Humans Need To Become Part Of The Solution, Not Part Of The Problem!


Ocean Passion Series


Welcome to our "Ocean Passion Series" where we are interviewing ordinary people doing extraordinary actions for the ocean. We believe learning from others can help our own life become more engaged and inspired. This week we have an Environmental Ranger from down under! Wow!   


Hello mate! Can you tell us about yourself and where you are in the world ?


Environmental Ranger   My name is Jenni Bailey, I am 32 years old and am currently in the regional town of Mackay Queensland in Australia. I have lived in Mackay for the past 6.5 years and I originate from the Adelaide Hills South Australia where I grew up in the country town of Mount Barker on an Angus cattle property. I am currently the Environmental Ranger for the Mackay Regional Council.


Ocean Drop bracelet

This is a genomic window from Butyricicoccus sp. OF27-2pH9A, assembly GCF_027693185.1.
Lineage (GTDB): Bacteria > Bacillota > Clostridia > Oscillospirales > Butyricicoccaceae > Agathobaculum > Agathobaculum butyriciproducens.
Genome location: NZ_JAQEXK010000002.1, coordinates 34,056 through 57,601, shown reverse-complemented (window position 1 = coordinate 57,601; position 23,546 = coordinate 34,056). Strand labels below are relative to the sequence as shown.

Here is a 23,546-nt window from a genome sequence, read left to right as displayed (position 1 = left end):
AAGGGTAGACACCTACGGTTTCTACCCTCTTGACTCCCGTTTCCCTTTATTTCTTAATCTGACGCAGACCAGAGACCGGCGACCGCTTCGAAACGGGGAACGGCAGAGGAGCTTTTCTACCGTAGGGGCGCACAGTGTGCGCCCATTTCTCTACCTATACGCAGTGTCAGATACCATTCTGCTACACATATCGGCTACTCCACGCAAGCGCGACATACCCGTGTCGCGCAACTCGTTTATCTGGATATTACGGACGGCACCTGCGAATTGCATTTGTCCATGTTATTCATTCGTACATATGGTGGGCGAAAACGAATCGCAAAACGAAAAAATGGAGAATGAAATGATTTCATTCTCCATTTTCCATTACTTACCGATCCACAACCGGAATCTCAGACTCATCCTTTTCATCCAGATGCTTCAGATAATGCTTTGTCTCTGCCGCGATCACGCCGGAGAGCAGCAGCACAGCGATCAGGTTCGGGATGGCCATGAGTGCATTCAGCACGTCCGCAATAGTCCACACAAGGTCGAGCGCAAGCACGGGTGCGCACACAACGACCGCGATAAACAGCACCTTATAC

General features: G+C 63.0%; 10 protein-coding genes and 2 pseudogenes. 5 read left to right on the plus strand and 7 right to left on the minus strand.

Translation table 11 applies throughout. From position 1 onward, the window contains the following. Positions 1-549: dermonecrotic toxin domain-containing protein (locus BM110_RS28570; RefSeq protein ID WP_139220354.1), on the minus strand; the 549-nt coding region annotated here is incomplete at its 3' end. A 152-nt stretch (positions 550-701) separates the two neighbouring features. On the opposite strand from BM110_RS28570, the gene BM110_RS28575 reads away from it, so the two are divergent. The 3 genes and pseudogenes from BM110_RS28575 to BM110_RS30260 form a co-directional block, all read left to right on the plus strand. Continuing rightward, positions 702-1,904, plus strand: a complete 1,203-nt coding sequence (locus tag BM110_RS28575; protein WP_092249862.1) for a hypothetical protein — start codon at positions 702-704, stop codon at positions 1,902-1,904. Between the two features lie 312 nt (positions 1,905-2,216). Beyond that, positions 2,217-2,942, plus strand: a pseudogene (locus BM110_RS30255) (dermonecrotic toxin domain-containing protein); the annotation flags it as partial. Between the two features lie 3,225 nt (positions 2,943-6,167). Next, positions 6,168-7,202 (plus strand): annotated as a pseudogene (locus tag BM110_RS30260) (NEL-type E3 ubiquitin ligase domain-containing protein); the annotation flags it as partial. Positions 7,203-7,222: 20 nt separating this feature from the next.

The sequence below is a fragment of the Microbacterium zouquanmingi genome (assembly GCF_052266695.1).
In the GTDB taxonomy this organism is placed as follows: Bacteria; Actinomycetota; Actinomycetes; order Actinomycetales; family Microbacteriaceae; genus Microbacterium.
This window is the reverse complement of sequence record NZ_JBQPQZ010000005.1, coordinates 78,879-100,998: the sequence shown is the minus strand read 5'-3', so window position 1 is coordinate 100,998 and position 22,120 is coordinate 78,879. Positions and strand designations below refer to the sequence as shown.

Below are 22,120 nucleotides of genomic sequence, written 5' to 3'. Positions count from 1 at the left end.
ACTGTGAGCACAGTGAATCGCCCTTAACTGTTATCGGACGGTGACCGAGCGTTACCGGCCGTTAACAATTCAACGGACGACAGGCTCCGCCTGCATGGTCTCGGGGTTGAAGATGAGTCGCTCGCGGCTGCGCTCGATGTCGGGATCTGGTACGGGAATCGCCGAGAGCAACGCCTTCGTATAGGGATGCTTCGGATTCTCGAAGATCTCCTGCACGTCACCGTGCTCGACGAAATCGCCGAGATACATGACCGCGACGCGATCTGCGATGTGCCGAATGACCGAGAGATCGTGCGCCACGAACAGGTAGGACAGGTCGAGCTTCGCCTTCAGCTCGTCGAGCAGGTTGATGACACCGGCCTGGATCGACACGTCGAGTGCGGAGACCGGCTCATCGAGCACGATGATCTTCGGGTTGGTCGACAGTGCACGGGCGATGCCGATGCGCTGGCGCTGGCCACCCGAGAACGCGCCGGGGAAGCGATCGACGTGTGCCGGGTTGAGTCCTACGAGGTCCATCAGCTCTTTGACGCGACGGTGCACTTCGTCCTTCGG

Wow an Environmental Ranger sounds like a very cool career Jenni! We are looking forward to knowing more about your journey in South Australia. So let's start with something easy for you and ask you how long have you known your passion for the ocean and can you remember that day or situation that brought it to the surface and led you to becoming an ocean advocate?



When I was 10 the very first thing I wanted to be was a vet but when I realised I had to put animals down (with their best interest at heart), I quickly turned to Marine Biology. When I finished school I went on to fulfil my dream and study Marine Biology at Flinders University, South Australia. In 2006 I worked on a year-long project for globalisation (a university topic) helping to develop viable marine ecotourism guidelines to promote the Whale and Dolphin Conservation Society (WDCS) and dolphin tourism in the Port River, South Australia. I did my Honours on the ‘Effects of boat traffic on the behaviour of the Indo-Pacific bottlenose dolphin (Tursiops aduncas) in the Port River Region’. In 2010 I completed my Certificate ll in Conservation and Land Management with Conservation Volunteers Australia (CVA).  During 2010 I volunteered with the Conservation Council Reef Watch Program, helping with intertidal monitoring of rocky reefs around the Adelaide region. Monitoring of intertidal rocky reefs was a unique opportunity to add to our knowledge on the marine environment of South Australia.